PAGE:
Kevin, it's Todd and Steve, thank you for that answer. And I think what is not reflected in Steve's comments are future trials in ocular inflammation. Given the positive Phase II data in allergic conjunctivitis, I think the one thing we know for sure is that we'll be taking some next steps clinically, which again we will detail not only in terms of clinical development, but regulatory development and also financially after the uveitis data come in. So I think that we can expect that there will be some increase in R&D expenditures given the positive nature of the data that we've reported in February. But we'll guide on that Kevin specifically on next quarter when the uveitis data come out.

Kevin Patel

Okay, great. And is it expected that having your end of Phase II or a meeting with the FDA post the noninfectious anterior uveitis trial?

Todd Brady

Again, I think it's too early to say. I think part of that depends on the data Kevin, but off the cuff, I think that's a very logical conclusion. If you review the development path of -- well, the only other drug that's been approved really for anterior uveitis is steroids. If you review the steroid development path, an end of Phase II meeting or something similar would certainly be reasonable to assume based on the trial design that we have completed recently in uveitis.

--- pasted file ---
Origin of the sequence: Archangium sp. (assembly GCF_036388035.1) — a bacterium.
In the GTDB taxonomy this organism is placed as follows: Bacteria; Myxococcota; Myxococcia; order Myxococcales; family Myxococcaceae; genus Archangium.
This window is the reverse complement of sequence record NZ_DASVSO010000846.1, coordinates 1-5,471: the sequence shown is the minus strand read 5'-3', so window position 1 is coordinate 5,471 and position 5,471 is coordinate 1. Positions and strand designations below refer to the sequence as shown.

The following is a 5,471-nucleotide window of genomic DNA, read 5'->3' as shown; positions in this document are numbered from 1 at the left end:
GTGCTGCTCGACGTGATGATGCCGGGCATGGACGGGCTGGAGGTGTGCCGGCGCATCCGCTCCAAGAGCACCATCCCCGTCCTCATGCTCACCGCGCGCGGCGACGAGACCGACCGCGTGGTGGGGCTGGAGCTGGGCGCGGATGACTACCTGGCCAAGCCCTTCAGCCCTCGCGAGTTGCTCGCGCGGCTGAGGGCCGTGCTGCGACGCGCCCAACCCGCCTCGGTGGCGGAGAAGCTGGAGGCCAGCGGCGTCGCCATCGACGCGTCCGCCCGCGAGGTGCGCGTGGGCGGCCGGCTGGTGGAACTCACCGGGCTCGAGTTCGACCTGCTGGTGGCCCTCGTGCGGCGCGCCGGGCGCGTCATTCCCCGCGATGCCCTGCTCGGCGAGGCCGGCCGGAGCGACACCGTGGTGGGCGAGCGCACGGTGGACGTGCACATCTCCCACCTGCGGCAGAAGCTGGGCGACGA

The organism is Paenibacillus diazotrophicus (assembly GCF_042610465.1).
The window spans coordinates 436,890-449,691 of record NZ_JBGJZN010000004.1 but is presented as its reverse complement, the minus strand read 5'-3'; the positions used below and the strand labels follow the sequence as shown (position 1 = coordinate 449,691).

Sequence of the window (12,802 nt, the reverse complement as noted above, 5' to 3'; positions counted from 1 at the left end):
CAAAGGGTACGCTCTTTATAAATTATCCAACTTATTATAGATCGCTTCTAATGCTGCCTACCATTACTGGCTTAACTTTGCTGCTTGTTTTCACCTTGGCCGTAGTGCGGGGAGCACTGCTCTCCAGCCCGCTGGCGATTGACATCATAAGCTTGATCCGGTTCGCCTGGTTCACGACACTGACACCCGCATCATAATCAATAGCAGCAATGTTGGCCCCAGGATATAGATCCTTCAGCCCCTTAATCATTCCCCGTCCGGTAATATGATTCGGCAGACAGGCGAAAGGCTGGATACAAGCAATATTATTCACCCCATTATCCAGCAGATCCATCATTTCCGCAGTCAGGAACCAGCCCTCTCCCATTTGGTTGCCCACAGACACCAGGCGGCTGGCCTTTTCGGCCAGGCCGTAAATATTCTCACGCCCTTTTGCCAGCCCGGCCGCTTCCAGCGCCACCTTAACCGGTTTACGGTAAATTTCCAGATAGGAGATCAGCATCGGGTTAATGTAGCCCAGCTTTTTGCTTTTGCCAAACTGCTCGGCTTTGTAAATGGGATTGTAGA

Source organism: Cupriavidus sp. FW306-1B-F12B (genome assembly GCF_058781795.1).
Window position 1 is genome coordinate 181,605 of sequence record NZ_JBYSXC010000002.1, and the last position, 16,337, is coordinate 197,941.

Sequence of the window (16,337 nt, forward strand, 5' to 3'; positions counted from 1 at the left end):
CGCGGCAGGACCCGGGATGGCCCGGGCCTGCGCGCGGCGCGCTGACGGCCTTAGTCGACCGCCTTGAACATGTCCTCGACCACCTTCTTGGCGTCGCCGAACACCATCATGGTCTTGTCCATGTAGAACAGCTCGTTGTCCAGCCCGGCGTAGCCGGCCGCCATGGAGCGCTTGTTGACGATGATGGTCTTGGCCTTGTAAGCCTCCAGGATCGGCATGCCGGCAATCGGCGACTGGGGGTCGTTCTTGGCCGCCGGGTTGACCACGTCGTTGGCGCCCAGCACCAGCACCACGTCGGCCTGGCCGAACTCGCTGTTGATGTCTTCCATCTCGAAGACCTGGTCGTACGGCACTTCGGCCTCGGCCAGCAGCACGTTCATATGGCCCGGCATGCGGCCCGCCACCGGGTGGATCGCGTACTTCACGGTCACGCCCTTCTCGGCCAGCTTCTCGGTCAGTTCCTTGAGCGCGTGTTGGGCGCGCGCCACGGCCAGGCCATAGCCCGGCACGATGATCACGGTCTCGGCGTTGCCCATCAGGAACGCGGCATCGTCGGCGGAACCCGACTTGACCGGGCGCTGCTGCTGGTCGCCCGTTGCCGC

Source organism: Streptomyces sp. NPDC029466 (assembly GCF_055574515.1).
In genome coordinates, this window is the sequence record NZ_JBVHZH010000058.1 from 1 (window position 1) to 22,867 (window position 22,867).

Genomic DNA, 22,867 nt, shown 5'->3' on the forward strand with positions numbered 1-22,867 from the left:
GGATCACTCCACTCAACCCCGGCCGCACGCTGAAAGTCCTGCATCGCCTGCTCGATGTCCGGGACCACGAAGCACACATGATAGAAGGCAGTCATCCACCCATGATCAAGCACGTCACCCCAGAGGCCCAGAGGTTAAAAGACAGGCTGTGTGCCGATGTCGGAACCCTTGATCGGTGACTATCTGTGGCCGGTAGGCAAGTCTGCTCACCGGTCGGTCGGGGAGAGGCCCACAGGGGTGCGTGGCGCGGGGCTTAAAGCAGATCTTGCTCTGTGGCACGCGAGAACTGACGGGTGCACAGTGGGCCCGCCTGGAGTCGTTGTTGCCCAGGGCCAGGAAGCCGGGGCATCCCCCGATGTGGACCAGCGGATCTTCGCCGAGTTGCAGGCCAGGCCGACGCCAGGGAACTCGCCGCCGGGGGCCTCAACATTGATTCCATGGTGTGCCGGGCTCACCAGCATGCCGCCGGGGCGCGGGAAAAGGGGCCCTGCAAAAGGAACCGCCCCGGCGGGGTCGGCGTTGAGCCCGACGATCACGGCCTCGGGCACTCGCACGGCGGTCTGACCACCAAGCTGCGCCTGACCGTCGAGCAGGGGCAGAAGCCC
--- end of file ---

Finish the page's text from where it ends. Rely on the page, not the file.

Kevin Patel

Great. Thank you.

Operator

Our next question comes from Olivia Lamb with Laidlaw & Company. Please proceed with your question.

Yale Jen

Hey, good morning, this is Yale. How are you gentlemen?

Todd Brady

Hey, Yale. How are you?

Yale Jen

Sure. My first question is -- sorry I came in late, so I may have missed the early part of the presentation. First question is what might be the medical conferences or other venues you may talk about the systemic version of NS2 going forward? Any kind of a meeting besides the one coming up this end of this month.

Todd Brady

Yes. There are two ways we think about inflammation, Yale. As you know, one is in the eye, and one is outside the eye. I think, the premier ocular conferences are ARVO and AAO, the latter occurring sometime in the fall. Outside the eye, there is a variety of conferences which sort of span from the rheumatology conferences all the way to the more basic science conference, AAAAI is a good example and we presented a poster at AAAAI last year, which I think with some of the seminal -- if not, these seminal data suggesting that aldehyde trapping has a major impact on a broad based reduction of anti-inflammatory cytokines and an up regulation – I’m sorry a broad-based reduction of inflammatory cytokines, and an up regulation of anti-inflammatory cytokines and poster is on our website. So I think that amongst those mix of conferences, I think you could expect to see a presence from Aldeyra.

Yale Jen

Okay, great. Thanks a lot. Appreciate it. Congrats on the good quarter.

Todd Brady

Yeah. Thank you.

Operator

[Operator Instructions] There are no further questions at this time. This concludes today's teleconference. You may disconnect your lines at this time and thank you for your participation.